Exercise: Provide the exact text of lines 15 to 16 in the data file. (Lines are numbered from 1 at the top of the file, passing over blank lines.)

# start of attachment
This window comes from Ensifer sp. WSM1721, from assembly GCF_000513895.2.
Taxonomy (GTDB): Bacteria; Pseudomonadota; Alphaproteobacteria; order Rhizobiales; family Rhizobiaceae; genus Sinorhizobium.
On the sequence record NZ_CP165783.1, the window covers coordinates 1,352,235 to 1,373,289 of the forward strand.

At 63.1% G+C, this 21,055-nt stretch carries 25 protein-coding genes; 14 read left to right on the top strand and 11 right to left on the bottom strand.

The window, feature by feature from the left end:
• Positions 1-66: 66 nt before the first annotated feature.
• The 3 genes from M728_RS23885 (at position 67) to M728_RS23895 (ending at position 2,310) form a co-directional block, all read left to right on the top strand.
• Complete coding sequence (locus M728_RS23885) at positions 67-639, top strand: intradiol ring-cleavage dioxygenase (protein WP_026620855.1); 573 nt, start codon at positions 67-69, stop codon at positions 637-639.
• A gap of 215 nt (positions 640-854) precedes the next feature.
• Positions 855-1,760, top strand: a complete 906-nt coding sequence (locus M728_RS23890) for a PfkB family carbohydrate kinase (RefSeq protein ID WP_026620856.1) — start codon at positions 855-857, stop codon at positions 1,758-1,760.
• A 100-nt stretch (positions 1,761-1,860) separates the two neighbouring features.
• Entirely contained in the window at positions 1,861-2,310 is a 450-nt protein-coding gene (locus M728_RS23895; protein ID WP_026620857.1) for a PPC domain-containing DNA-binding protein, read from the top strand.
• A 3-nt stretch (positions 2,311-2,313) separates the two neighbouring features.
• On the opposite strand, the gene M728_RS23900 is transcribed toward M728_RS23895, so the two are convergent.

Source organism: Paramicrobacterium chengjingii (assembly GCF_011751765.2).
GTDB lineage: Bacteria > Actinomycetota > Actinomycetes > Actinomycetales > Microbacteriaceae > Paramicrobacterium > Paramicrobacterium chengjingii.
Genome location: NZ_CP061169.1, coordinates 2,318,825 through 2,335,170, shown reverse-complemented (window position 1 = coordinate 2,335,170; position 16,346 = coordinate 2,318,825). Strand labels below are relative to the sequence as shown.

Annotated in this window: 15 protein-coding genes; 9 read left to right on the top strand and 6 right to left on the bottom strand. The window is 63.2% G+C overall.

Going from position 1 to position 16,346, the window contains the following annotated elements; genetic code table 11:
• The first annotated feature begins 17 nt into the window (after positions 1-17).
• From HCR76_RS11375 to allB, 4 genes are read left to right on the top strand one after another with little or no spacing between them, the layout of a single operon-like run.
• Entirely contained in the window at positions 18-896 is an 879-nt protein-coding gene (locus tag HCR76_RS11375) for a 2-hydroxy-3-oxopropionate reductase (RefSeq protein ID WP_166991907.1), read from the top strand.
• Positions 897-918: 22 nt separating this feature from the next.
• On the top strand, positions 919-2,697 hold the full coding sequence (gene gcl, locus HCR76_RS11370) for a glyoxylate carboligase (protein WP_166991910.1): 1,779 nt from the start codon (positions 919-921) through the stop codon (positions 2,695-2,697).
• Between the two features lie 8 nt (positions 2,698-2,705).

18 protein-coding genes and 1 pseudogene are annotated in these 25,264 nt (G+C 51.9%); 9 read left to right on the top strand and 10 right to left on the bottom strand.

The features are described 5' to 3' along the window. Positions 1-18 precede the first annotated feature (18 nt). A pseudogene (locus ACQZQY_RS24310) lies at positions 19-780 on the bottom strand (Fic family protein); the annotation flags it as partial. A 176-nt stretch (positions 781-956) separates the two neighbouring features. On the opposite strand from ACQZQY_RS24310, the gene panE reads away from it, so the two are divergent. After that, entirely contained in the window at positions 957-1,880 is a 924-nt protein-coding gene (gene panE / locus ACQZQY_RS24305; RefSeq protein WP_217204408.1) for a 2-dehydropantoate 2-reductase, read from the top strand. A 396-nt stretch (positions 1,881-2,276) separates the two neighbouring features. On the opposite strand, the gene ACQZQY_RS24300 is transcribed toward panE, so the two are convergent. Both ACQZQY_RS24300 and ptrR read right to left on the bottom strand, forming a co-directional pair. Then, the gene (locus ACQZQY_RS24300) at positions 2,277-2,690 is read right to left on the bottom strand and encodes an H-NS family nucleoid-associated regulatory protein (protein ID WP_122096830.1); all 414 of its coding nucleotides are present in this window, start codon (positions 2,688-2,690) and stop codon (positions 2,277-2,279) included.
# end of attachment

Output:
Source organism: Paramicrobacterium chengjingii (assembly GCF_011751765.2).
GTDB lineage: Bacteria > Actinomycetota > Actinomycetes > Actinomycetales > Microbacteriaceae > Paramicrobacterium > Paramicrobacterium chengjingii.